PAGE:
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I have an old VW Vanagon. It's my third one. I've owned d them for a long time. When I bought my first one it was just an old car but I liked the practicality of it- how much stuff it could haul around and still function like a passenger car, albeit a slow one.

In recent years there has been a spike in interest and their value has shot up. I had 4WD model I sold years ago for $4000 and now see them regularly for over $15,000.

I'm wondering if any sail boats have ever seen a similar phenomenon?

I've always loved Olson 30's and have seen their value hold steady for 15-20 years. Now I am contemplating purchasing a much bigger boat for live aboard purposes as a retirement option (cashing out of our house). I know a boat will never appreciate the way our house has but I would like to think we leave something of value to our daughter when we pass on.

Any thoughts on what boats that best hold their value?
 

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A new boat looses 20% it's value the moment it leaves the dealer. A used boat might keep its value, or slightly appreciate since the moment bought used but this is quite rare. Examples of sailboats that hold their value better then others would be Valiants, Island Packets, Swans, Halberg Rassys, Amels, Hauticats. Your mileage may vary.
 

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Kinda tough to predict. I personally am a fan of the Pacific Seacraft stuff, and a lot of the Perry designs if they've been de-teaked a bit. The Seacraft stuff in particular seems to stay high priced as the years wear on, as do a lot of the Babas and the non-blistered Valiants.

Trouble is that the qualities that make a boat age well and remain an excellent tool for a purpose over time aren't necessarily related to a boat's more common purpose as a status symbol or a trendy design. A big, modernist cabin and a broad beam are what people seem to want going forward, especially people new to the sailing world. I think certain "classics" probably have a higher floor than a lot of boats...but eventually there will be few left who appreciate those sorts of designs. Remains to be seen if the newer, lighter built designs will have the staying power as they age.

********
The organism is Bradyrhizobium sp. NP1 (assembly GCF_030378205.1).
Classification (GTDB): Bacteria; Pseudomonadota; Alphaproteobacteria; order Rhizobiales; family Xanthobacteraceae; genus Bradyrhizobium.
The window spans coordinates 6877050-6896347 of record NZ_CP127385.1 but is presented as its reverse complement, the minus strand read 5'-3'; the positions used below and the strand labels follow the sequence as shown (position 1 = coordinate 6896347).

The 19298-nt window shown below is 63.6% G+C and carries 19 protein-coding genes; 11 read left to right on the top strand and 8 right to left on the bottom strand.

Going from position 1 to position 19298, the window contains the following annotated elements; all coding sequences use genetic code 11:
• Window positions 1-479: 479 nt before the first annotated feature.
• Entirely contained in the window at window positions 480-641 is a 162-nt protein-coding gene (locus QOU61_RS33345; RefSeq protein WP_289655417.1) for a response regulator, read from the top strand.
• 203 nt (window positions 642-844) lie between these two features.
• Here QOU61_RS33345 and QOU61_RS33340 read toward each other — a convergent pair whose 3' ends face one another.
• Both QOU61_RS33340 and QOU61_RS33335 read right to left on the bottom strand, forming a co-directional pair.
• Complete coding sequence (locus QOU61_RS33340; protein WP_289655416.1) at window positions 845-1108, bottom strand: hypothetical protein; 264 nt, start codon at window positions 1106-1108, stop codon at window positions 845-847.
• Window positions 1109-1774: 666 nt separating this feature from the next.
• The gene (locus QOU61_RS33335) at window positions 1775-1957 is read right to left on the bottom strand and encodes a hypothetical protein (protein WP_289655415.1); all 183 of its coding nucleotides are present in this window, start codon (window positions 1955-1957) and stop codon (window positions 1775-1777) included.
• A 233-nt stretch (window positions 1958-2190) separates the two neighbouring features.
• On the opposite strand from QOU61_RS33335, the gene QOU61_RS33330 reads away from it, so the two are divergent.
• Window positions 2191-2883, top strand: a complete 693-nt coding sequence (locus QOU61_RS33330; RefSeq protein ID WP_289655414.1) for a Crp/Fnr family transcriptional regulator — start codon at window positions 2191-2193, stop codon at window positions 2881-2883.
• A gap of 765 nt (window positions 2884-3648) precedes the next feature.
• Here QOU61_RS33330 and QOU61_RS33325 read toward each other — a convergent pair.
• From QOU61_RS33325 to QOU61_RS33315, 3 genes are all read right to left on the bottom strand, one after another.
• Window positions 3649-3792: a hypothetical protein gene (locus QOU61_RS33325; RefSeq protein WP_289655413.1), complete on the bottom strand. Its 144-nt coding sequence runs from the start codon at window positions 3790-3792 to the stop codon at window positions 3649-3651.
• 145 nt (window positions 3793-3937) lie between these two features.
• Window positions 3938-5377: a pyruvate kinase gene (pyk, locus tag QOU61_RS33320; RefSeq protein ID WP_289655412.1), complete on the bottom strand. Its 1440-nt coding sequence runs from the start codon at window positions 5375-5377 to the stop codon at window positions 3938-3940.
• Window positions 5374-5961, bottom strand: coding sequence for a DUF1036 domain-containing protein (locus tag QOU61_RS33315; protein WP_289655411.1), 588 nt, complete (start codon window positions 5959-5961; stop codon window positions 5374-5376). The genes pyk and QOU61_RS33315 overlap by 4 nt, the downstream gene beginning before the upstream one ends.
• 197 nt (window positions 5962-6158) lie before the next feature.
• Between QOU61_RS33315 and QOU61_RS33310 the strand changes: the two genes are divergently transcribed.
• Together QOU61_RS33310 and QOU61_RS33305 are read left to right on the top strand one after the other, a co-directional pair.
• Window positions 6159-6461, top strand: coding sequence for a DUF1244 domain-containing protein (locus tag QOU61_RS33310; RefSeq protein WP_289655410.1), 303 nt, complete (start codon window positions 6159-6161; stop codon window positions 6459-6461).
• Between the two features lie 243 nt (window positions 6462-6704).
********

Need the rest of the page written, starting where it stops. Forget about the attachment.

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My father-in-law bought a new, styrofoam Sea Snark from Sears for $100 in the early 1970s. More than 20 years later, he sold it for $200. He is the only person I know who has ever made money on the sale of a boat.

A boat is a crappy investment. It's not like real estate; it won't appreciate. If you're lucky, it will hold its value but will require constant investment in upkeep. And even if its value appears to hold steady, it will be losing real value because inflation erodes the purchasing power of your money.

Buy a boat because you love it and because you can afford to own it. Don't buy it because you think it might appreciate in value over time.
 

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Discussion Starter #6
Yeah, not expecting to make money, just minimize my losses by choosing a boat with good (better than bad) resale, not for really me but for my daughter when I kick the bucket.

I own a home that has appreciated considerably. I can retire at 60 with full health but a minuscule income and would not be able to afford the mortgage. If I cash out I can get a nice boat 100-200k and have enough cash to manage for 25-30 years....

It's an option I'm investigating. I appreciate any advice. Thanks.
 

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Is there any hard data on the depreciation curve of used boats? I understand that there are a lot of variables that go into the price of a boat such as location, condition, equipment. We are still discussing selling out Nor'sea 27 with trailer (hint hint) then move up to a larger boat.
 

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Our 1976 Cal 2-29 originally sold for $14,500 in 1976. We sold her for $21,500 in June 2002. In a way, I wish we still had her. She was a great boat but my (much) better half wanted something larger as she said she always felt "nervous" when the "little boat" heeled.

Hindsight is always 20/20, eh?
 

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Hey,